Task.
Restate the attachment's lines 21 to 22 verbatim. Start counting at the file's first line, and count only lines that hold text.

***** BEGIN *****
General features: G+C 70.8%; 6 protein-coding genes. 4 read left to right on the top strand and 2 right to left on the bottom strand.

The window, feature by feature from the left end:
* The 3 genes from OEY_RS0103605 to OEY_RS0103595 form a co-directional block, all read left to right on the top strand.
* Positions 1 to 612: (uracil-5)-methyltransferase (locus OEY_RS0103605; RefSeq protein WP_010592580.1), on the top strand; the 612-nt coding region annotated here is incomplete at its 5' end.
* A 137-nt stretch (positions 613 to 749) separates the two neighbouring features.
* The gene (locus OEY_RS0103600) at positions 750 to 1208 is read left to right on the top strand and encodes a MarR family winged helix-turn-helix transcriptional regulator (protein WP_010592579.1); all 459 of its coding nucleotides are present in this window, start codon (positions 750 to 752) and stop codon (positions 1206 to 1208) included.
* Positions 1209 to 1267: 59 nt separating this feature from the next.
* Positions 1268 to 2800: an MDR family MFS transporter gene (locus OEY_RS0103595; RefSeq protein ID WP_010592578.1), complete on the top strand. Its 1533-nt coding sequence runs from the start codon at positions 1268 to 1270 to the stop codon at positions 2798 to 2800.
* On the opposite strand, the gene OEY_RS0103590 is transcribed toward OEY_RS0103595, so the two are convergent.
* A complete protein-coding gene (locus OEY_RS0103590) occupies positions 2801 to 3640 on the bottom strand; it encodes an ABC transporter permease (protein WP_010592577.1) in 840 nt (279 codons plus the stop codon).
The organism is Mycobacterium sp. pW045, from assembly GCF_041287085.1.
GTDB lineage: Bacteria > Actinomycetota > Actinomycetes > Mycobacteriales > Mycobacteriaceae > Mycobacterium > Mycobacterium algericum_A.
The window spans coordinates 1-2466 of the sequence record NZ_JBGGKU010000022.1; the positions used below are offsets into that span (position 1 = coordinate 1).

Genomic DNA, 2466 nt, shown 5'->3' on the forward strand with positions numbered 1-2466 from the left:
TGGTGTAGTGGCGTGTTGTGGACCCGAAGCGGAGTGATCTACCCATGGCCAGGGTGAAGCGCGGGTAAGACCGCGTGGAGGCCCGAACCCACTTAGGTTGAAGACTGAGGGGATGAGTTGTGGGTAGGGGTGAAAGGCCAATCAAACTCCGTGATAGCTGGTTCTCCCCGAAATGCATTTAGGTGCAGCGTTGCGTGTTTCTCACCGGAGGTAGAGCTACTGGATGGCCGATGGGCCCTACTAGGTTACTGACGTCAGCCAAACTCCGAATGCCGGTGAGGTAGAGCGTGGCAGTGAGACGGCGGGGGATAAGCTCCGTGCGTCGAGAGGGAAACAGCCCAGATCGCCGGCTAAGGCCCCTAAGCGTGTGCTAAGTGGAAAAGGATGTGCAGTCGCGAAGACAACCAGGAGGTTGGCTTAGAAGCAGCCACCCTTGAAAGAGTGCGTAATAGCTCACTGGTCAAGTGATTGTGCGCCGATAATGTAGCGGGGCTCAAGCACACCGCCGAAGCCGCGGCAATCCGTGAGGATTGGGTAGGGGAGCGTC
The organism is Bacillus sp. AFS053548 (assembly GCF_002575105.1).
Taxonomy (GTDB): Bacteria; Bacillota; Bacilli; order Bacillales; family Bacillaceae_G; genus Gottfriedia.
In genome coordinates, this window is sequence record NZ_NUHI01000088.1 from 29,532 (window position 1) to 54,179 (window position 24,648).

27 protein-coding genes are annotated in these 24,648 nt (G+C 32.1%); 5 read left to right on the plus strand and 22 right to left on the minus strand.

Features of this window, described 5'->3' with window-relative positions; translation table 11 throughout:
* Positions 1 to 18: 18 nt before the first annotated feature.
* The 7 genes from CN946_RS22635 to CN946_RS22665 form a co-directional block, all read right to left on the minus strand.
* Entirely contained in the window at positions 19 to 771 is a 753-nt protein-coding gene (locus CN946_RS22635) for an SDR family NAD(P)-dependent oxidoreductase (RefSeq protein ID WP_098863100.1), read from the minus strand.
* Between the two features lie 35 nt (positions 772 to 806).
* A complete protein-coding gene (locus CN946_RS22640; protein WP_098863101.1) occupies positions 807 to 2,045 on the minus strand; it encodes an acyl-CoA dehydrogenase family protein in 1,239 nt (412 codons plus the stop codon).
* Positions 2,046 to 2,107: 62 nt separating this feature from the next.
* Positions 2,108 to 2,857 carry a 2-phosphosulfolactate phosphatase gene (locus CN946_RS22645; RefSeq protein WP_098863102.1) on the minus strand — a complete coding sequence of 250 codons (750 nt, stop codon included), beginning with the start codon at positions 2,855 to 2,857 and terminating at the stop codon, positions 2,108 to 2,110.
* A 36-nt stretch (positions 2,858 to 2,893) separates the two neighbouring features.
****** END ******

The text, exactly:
* Positions 1 to 18: 18 nt before the first annotated feature.
* The 7 genes from CN946_RS22635 to CN946_RS22665 form a co-directional block, all read right to left on the minus strand.